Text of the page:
If you log people out using GET requests (or do anything more important than that using GET requests, for that matter) then your website will be vulnerable to cross-site request forgery attacks. You should use POST to log out people. GET is only for idempotent actions, see RFC 2616 section 9.1.

Keep in mind that while using GET in this case is not compliant with the RFC, it is not everything that you need to change to prevent the XSRF. See this answer by ircmaxell for an excellent explanation.

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A good site that I found a few years ago that details some CRSF prevention techniques: aachen-method.com He does a really good job of breaking it down it you don't understand it. –  PhpMyCoder Mar 1 '11 at 12:38
This answer is what you need. And the info about CSRF should be read because all your forms should be protected. –  Arkh Mar 1 '11 at 12:48
Yeah, this sounds like the right way to go. GET was the incorrect method here. –  Scott Mar 1 '11 at 14:02
Note that switching to POST will not make you immune from CSRF (Cross-Site-Request-Forgery) attacks. It will make it trivially more difficult, but you MUST use a nonce or random token to prevent it all together. I would be fairly easy for someone to put some JS that posts to your site instead of clicking a link. Especially with FF not 100% supporting Same-Origin this is pretty easy. A token will still prevent this type of attack, so don't just switch to POST, also use a token! So for the purposes of this question, this answer is incomplete. –  ircmaxell Mar 1 '11 at 14:06
@ircmaxell: Very good point. I updated my answer. Thanks for pointing it out. –  Zed Mar 1 '11 at 14:29

Without changing the HTTP method you could add a unique id to the users session and append that to the logout link. If a logout action is performed and the two id's match the logout is valid. Else it's not!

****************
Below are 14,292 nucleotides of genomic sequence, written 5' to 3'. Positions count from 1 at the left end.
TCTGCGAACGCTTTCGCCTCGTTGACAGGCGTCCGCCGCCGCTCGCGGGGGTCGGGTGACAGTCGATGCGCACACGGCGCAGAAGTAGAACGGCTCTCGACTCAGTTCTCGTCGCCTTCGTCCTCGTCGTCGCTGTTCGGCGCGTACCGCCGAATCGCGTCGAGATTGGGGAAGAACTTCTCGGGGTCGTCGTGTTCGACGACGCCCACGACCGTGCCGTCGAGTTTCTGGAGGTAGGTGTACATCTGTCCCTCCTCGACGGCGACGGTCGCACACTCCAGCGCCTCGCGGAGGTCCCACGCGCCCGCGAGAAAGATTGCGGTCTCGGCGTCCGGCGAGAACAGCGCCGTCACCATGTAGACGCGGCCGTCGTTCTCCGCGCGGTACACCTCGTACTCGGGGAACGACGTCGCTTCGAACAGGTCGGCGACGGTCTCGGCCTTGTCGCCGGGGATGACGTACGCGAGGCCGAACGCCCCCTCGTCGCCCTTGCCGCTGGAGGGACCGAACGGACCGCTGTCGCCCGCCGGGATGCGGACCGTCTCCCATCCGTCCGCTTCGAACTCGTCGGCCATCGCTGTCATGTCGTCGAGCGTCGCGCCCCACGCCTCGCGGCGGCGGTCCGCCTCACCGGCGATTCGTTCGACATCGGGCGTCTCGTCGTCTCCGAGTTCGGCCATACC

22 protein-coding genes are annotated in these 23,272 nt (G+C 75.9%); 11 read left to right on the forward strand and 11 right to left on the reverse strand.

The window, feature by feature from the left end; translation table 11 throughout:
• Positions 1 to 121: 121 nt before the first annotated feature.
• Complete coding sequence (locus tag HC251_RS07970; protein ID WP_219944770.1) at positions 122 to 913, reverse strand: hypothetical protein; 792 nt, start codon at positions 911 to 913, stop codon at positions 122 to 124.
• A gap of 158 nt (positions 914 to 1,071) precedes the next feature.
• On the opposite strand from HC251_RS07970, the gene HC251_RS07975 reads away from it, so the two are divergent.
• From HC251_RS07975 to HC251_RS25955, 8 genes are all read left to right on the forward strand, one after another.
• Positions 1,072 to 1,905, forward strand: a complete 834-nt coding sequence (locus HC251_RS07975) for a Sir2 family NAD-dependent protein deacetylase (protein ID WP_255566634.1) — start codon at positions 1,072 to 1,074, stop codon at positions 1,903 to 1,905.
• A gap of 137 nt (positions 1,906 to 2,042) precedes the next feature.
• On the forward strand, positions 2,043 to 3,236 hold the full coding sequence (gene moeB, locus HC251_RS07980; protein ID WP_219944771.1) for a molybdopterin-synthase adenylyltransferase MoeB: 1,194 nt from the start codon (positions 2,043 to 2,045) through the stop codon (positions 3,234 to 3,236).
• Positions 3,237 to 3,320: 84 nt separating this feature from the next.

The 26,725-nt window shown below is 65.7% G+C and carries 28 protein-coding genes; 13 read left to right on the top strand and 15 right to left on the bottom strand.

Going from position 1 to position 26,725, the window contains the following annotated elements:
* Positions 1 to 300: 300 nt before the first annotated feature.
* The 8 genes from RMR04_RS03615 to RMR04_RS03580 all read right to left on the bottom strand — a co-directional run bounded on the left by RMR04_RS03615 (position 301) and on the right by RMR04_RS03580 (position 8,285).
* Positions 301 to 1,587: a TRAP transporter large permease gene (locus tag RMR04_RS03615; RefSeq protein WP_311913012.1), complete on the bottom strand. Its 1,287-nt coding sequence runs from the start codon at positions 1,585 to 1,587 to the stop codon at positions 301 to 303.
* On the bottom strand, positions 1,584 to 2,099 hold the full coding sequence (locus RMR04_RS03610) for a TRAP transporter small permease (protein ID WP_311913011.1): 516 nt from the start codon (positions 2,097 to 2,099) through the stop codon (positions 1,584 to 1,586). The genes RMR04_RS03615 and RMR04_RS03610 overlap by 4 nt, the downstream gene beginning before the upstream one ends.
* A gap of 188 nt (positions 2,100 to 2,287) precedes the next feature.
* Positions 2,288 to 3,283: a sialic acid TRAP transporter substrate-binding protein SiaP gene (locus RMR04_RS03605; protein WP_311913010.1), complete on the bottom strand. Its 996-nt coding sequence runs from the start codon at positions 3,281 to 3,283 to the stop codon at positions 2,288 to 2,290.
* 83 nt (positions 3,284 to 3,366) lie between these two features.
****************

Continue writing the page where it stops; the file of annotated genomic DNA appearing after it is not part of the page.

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Rewrite to read like/Logout?#NONCE#, #NONCE# being a value you change from request to request.

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...which will break if the user opens a second window. –  symcbean Mar 1 '11 at 13:10
Which is a good percentage of the point indeed, and should involve nothing more than redirecting the user to a new page with a new nonce with which he can logout. It's a tradeoff between the annoyance of getting prank-logged-out and the page reloading without you logging out yourself. –  Carlos Vergara Mar 1 '11 at 14:40

You're going to have to require some sort of validator to be passed to the logout page. And it must be soething that's unique to the session and difficult to guess. Now, if only there were a suitable value.....oh yes, the session identifier.

Note that you should be using cookies for session management, and you should be setting the http only flag on the session cookie - so you'll need to populate the link from PHP (or copy the session id into a javascript readable cookie).

   if ($_GET['logout_valid']!==session_id()) {
       // handle invalid logout request
   } else {